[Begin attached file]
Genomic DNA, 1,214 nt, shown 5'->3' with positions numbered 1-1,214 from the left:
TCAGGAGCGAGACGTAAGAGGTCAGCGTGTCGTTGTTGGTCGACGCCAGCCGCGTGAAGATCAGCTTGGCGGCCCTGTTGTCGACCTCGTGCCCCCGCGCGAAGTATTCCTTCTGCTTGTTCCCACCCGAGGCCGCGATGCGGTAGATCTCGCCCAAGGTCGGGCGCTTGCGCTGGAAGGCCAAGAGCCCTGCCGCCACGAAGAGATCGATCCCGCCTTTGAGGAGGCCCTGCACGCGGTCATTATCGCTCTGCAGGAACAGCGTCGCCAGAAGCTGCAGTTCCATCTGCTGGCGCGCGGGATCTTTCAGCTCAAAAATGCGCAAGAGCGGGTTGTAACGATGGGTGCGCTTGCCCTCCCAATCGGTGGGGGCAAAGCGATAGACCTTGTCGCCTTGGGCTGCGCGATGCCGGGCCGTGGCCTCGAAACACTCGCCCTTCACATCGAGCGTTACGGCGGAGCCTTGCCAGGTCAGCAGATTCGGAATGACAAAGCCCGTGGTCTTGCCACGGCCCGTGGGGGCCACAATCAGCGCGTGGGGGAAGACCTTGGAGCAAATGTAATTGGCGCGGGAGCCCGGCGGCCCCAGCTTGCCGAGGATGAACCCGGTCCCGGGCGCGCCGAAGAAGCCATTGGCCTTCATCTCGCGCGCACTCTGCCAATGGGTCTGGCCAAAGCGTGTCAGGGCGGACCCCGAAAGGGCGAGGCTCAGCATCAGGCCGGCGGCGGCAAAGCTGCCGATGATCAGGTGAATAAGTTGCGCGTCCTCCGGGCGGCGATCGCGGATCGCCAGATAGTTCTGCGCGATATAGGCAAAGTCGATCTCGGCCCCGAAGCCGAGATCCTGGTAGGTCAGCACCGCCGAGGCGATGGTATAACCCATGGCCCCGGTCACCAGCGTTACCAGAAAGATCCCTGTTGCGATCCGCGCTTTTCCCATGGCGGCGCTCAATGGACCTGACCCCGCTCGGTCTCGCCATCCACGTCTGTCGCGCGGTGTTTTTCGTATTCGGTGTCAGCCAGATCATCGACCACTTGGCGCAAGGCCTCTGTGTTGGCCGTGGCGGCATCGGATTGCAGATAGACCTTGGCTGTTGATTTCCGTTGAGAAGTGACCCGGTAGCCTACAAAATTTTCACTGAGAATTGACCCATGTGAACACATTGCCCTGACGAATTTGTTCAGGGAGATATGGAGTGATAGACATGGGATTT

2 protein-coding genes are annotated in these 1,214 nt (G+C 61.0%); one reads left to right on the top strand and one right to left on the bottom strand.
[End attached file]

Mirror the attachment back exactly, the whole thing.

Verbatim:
Genomic DNA, 1,214 nt, shown 5'->3' with positions numbered 1-1,214 from the left:
TCAGGAGCGAGACGTAAGAGGTCAGCGTGTCGTTGTTGGTCGACGCCAGCCGCGTGAAGATCAGCTTGGCGGCCCTGTTGTCGACCTCGTGCCCCCGCGCGAAGTATTCCTTCTGCTTGTTCCCACCCGAGGCCGCGATGCGGTAGATCTCGCCCAAGGTCGGGCGCTTGCGCTGGAAGGCCAAGAGCCCTGCCGCCACGAAGAGATCGATCCCGCCTTTGAGGAGGCCCTGCACGCGGTCATTATCGCTCTGCAGGAACAGCGTCGCCAGAAGCTGCAGTTCCATCTGCTGGCGCGCGGGATCTTTCAGCTCAAAAATGCGCAAGAGCGGGTTGTAACGATGGGTGCGCTTGCCCTCCCAATCGGTGGGGGCAAAGCGATAGACCTTGTCGCCTTGGGCTGCGCGATGCCGGGCCGTGGCCTCGAAACACTCGCCCTTCACATCGAGCGTTACGGCGGAGCCTTGCCAGGTCAGCAGATTCGGAATGACAAAGCCCGTGGTCTTGCCACGGCCCGTGGGGGCCACAATCAGCGCGTGGGGGAAGACCTTGGAGCAAATGTAATTGGCGCGGGAGCCCGGCGGCCCCAGCTTGCCGAGGATGAACCCGGTCCCGGGCGCGCCGAAGAAGCCATTGGCCTTCATCTCGCGCGCACTCTGCCAATGGGTCTGGCCAAAGCGTGTCAGGGCGGACCCCGAAAGGGCGAGGCTCAGCATCAGGCCGGCGGCGGCAAAGCTGCCGATGATCAGGTGAATAAGTTGCGCGTCCTCCGGGCGGCGATCGCGGATCGCCAGATAGTTCTGCGCGATATAGGCAAAGTCGATCTCGGCCCCGAAGCCGAGATCCTGGTAGGTCAGCACCGCCGAGGCGATGGTATAACCCATGGCCCCGGTCACCAGCGTTACCAGAAAGATCCCTGTTGCGATCCGCGCTTTTCCCATGGCGGCGCTCAATGGACCTGACCCCGCTCGGTCTCGCCATCCACGTCTGTCGCGCGGTGTTTTTCGTATTCGGTGTCAGCCAGATCATCGACCACTTGGCGCAAGGCCTCTGTGTTGGCCGTGGCGGCATCGGATTGCAGATAGACCTTGGCTGTTGATTTCCGTTGAGAAGTGACCCGGTAGCCTACAAAATTTTCACTGAGAATTGACCCATGTGAACACATTGCCCTGACGAATTTGTTCAGGGAGATATGGAGTGATAGACATGGGATTT

2 protein-coding genes are annotated in these 1,214 nt (G+C 61.0%); one reads left to right on the top strand and one right to left on the bottom strand.